If you have been charged with the offence of failure to provide a specimen of breath, blood or urine, it is important that you seek advice from the outset. We will be able to discuss all options with you and prepare your case before the hearing. It is important to note that a prison sentence can be considered by the magistrates for a second offence (not necessarily for failing to provide) in the period of the last 10 years.

Contact our expert criminal team to discuss your case today.

Drunk in charge

It is an offence to be in charge of  a motor vehicle whilst over the prescribed limit of alcohol. This type of an office carries endorsement of10 penalty points, disqualification or in certain circumstances a custodial sentence of up to 6 months.

In order to determine whether the offence has been committed the court will take into account the following:

  • Where the keys to the motor vehicle were;
  • Where was the accused sitting;
  • What were they doing; and
  • Any evidence of intention to take control of the vehicle and drive.

Defending a charge of being drunk in charge of a motor vehicle

A person charged with being in charge of a motor vehicle whist over the prescribed alcohol limit will have a defence to this charge if they can prove that there was no likelihood of driving the motor vehicle at the time of the offence.

IMD Solicitors criminal team will be able to review all the evidence and advise you of the strengths and weaknesses of both the prosecution case and your defence. The burden of proof is on the defence to prove that you had no intention to drive the vehicle; if this is proved we may be able to secure your acquittal. It is therefore vital that you seek advice from the outset of the case in order to fully prepare your case before hearing date.

If you  have decided to plead guilty to the offence of drunk in charge, it is important to have an experienced solicitor who will ensue that the court imposes the lowest penalty in your circumstances.

Contact us to discuss your case today.

Drink Driving Rehabilitation Course

The minimum disqualification for drink driving offences is 12 months disqualification. Unless special reasons (please see above) are accepted, there is nothing you can say to the court to be more lenient or to allow you to keep your license when pleading guilty to this charge. However, we will always ask the court for an opportunity to attend a Drink Driving Rehabilitation Course. If the court agrees and makes the offer there will be a time limit on when the course must be completed.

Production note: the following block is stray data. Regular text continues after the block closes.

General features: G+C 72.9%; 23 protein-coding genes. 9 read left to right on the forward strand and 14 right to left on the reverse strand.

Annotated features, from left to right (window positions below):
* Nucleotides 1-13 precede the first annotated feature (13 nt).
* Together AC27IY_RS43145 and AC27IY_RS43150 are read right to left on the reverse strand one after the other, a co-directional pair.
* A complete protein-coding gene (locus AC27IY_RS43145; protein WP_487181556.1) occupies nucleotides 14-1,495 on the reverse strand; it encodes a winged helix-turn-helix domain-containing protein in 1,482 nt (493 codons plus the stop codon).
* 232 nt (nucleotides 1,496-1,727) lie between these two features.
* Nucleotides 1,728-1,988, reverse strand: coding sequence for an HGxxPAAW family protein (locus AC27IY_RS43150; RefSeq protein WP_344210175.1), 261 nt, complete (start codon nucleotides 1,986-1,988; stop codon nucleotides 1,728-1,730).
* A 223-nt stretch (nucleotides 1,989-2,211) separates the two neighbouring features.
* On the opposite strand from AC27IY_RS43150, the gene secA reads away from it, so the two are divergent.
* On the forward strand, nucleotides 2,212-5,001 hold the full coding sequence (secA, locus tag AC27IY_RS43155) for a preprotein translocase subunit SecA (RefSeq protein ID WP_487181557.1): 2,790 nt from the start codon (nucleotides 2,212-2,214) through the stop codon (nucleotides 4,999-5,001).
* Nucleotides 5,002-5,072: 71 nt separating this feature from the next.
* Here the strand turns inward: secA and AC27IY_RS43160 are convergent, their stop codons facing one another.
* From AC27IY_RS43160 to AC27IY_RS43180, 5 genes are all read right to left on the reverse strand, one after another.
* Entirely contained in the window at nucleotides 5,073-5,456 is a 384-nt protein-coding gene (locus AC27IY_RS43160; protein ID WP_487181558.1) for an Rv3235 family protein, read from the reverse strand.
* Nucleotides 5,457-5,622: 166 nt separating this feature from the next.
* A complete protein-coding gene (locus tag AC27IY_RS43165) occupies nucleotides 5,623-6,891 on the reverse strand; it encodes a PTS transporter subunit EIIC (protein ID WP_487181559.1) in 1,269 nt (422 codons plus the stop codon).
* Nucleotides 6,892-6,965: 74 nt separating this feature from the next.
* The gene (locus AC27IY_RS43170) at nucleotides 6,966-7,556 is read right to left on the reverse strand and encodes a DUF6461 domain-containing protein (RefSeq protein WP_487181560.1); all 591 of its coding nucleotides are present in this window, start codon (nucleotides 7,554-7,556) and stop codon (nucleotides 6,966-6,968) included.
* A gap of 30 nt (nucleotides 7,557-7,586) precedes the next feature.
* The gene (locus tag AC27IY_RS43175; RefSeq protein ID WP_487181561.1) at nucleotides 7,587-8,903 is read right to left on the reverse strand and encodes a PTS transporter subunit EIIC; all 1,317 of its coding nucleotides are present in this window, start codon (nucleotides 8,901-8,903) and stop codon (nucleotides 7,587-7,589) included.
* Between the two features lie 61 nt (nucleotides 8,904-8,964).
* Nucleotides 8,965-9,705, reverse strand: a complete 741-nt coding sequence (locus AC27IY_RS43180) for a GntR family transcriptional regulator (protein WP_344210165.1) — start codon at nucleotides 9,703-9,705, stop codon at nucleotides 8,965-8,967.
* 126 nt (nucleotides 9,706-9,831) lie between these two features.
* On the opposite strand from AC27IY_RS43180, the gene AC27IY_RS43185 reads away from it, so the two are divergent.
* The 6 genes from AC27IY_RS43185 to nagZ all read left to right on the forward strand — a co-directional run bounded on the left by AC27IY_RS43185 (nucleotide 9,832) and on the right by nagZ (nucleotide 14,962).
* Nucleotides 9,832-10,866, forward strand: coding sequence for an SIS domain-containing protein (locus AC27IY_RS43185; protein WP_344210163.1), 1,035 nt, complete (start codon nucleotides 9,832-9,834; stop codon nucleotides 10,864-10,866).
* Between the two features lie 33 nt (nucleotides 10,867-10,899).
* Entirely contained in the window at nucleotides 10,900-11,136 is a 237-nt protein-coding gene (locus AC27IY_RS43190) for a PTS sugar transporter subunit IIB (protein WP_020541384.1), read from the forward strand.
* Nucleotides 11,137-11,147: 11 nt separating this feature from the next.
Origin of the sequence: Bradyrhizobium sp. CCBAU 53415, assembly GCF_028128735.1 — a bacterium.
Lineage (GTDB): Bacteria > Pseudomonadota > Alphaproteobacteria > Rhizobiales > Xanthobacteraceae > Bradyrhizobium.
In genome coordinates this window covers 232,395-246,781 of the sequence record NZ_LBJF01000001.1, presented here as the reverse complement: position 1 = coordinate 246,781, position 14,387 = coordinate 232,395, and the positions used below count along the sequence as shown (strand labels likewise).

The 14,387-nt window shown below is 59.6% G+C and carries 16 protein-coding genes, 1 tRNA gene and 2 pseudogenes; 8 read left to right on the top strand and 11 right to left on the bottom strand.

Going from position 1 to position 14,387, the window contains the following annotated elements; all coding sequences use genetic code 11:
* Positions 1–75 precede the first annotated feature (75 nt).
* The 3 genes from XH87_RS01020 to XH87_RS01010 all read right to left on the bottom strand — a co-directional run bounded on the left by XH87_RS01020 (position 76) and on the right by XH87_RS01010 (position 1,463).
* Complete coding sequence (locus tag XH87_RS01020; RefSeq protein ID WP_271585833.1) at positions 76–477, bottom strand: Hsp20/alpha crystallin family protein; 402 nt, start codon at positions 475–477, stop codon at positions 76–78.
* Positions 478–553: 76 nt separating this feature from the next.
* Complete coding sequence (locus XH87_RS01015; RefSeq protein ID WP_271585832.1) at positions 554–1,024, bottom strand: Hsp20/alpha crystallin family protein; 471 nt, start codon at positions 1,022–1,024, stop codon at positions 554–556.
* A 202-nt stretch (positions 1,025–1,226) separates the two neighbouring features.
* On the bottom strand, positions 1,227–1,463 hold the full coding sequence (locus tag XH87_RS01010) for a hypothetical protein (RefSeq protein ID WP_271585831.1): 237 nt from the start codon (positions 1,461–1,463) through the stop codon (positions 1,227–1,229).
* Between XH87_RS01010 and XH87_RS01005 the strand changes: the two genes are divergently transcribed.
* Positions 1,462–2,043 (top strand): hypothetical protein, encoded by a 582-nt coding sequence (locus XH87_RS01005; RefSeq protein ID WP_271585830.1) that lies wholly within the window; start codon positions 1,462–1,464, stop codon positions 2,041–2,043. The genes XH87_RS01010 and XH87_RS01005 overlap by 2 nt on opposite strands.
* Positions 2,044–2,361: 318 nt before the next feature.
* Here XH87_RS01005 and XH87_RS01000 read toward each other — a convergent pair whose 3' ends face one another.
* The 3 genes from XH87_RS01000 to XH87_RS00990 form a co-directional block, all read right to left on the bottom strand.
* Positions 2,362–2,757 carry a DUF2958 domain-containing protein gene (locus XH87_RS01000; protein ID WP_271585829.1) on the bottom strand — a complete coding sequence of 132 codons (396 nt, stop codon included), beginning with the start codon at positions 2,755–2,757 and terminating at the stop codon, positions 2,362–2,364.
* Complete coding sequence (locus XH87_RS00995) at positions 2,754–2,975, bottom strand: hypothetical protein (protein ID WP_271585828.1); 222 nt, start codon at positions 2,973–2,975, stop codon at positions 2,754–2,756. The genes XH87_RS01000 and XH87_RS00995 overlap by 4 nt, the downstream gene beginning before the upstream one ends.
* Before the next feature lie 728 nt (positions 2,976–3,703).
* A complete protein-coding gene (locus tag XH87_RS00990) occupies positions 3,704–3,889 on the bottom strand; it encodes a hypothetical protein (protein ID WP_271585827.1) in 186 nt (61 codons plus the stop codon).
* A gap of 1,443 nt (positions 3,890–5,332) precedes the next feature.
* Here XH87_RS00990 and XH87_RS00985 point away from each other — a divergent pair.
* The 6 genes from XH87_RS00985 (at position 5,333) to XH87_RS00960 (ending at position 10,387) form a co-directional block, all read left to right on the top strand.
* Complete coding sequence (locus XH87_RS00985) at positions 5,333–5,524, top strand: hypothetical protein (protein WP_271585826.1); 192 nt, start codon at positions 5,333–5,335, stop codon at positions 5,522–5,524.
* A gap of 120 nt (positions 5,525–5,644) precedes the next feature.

The Drink Driving Rehabilitation Course will be offered to those convicted of drink driving, drunk in charge of a motor vehicle and those who were convicted of failing to provide specimen for analysis.

Successful completion of the course means that your disqualification will be reduced, often by 25%. This opportunity will be offered at the time of sentencing. Therefore, it is important that you do take the offer of reducing you disqualification and learning about road safety and the effects alcohol has on road users. The course will also teach you how to prevent future offending.

Once the course is successfully completed in the proposed time limit, the chosen course provider will provide you with a certificate to proof completion of the course and information on how and when to reapply for your license.

The course provider will also notify the court with the outcome and the reduction will be applied and your disqualification shortened.

This information is for general information only and does not constitute legal or professional advice. Please note that the laws relating to drink driving may change. IMD Solicitors may be able to help you to defend a charge of drunk driving, reduce your fine or protect your driver’s licence..

Read what some of our clients say about us here

Advice Centre

May 2019

IMD has successfully achieved the reduction of a mandatory minimum sentence for a criminal law client